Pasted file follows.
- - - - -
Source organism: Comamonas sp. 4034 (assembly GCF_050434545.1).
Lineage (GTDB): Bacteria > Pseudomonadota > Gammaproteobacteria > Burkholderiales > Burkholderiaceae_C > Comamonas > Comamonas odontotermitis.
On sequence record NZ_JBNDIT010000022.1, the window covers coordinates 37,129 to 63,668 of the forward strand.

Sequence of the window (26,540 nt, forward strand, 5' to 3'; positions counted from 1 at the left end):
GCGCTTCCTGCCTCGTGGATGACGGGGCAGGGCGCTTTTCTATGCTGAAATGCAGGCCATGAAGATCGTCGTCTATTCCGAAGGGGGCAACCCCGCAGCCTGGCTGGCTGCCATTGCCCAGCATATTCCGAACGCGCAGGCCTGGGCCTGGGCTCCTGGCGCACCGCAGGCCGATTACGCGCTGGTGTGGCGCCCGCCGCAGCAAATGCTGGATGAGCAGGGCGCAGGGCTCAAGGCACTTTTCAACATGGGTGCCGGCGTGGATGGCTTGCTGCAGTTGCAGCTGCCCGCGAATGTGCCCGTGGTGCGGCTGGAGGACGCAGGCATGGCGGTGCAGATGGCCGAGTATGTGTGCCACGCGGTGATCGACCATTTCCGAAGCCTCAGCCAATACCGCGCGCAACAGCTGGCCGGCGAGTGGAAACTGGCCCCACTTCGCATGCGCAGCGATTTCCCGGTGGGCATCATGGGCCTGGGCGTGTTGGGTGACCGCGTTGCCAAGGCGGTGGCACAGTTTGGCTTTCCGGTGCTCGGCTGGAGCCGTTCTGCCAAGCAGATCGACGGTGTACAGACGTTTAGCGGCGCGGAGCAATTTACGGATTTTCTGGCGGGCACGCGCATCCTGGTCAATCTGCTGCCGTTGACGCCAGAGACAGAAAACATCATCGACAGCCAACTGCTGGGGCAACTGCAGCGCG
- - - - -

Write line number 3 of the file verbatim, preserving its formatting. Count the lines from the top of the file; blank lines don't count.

On sequence record NZ_JBNDIT010000022.1, the window covers coordinates 37,129 to 63,668 of the forward strand.